Newenham, Richard (1705–59), merchant and manufacturer, was born into a quaker family on 31 December 1705 in Cork, the eldest of seven children of John Newenham, a clothier of Cork city, and his wife Elizabeth (née Wight). His maternal grandfather, Thomas Wight, wrote the first history of the quakers in Ireland. He may have been descended from a brother of John Newenham, who settled in Cork during the Cromwellian period and was sheriff (1665) and mayor (1671) of the city. By the early 1700s there were several collateral branches of the Newenham family living in and around Cork city, including William Newenham (goldsmith) and William Newenham of Coolmore (landowner).
Working throughout his life within the environs of Cork city, Richard Newenham built up a highly lucrative textile business, as a thriving yarn spinning industry developed in south Munster with most of the output being exported to England through Cork. By the late 1740s he was, according to the topographer Charles Smith (qv), ‘the largest dealer in Ireland in the worsted trade, and employs some thousands in different parts of this country in spinning bay yarn, which he exports to Bristol’ (Antient and present state, i, 352). In 1753 the permitting of direct shipments from south Munster to London and east Anglia played into the hands of Newenham and a handful of other big Cork city merchants who were able to squeeze out the smaller dealers and monopolise the trade. Newenham may also have been involved with the manufacture of sailcloth; hundreds of sailcloth spinners, weavers, and bleachers worked near his home in Douglas.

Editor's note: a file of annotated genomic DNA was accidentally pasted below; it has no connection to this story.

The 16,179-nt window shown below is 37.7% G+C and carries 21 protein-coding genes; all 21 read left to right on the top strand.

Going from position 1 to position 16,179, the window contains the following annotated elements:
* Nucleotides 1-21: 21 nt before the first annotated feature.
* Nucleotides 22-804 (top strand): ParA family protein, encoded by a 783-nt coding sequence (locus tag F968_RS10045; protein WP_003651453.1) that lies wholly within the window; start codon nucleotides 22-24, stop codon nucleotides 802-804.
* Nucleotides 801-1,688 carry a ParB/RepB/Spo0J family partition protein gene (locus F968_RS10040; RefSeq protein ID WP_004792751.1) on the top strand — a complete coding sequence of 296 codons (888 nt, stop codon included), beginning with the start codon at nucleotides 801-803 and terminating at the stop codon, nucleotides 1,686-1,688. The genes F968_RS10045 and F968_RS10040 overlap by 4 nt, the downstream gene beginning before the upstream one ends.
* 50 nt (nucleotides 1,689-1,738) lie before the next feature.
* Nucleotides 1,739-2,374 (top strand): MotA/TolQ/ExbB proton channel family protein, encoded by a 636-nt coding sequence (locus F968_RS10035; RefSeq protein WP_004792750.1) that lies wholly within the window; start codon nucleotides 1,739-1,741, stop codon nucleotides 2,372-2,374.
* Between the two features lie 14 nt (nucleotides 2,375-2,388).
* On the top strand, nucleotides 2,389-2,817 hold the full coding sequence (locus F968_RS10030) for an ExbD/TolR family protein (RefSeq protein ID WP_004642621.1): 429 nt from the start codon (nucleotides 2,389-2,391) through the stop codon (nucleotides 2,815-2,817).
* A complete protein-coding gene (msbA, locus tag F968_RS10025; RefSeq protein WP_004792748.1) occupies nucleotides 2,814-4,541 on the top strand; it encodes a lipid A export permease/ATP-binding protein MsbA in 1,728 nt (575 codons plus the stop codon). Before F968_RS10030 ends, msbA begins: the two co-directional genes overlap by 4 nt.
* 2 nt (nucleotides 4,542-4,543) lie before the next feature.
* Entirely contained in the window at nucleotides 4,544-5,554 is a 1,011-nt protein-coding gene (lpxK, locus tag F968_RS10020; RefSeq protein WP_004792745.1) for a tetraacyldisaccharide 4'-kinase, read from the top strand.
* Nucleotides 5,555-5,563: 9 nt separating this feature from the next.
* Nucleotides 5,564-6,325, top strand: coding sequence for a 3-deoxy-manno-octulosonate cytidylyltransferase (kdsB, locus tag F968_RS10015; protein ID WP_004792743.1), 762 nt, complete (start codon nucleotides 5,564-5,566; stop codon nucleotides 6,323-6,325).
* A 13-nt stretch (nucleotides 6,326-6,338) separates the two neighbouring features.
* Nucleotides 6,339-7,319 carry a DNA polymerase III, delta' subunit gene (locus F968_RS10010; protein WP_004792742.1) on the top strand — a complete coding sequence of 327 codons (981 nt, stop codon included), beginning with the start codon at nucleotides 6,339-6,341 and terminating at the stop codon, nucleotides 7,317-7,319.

In 1754 he went into partnership with five other Cork businessmen to carry on the trade of ‘sugar making and sugar boiling’ in an area known as Red Abbey in the southern suburbs of Cork city. Within a relatively short period he had propelled himself into the ranks of the minor gentry of Cork and was among the wealthiest quakers in Ireland. The trappings of wealth and status included a fine country house, called Maryborough (built c.1750), which was adorned with a cupola and surrounded by tree plantations. In 1738 a quaker who visited Cork to attend the marriage of ‘Richard Newenham and Sarah Devonshire’ noted that the ‘crowd and throng of people was so great she had little service amongst them’ (Friends Historical Society Journal, x, 239). In 1753 Joshua Wright, another quaker visitor to Maryborough, recorded that Newenham, then in middle to old age, ‘was in ye gout’. He died on 1 April 1759. His business was carried on by his only child John Newenham (1739–85).